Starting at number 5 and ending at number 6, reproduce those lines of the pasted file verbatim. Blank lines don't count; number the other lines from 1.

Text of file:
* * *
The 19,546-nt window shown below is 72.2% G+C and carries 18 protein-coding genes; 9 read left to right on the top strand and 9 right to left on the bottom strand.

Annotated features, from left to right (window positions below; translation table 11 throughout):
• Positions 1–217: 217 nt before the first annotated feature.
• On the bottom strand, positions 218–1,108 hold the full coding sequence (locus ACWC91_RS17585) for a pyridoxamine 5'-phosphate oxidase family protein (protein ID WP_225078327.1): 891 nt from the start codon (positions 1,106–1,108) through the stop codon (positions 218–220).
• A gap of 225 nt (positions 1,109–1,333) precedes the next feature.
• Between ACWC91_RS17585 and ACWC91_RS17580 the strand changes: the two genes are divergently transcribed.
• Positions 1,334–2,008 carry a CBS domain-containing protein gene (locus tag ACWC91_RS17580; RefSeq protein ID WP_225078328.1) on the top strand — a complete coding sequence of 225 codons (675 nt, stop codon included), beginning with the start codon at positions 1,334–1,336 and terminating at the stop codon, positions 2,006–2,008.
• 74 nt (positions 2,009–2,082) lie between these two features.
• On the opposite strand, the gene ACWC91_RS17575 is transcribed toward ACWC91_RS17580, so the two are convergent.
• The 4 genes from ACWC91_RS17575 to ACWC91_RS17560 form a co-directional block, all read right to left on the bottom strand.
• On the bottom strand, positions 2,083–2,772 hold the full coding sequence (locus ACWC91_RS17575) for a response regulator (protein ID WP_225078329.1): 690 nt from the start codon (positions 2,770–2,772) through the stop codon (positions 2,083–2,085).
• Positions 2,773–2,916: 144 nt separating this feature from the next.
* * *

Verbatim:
• A gap of 225 nt (positions 1,109–1,333) precedes the next feature.
• Between ACWC91_RS17585 and ACWC91_RS17580 the strand changes: the two genes are divergently transcribed.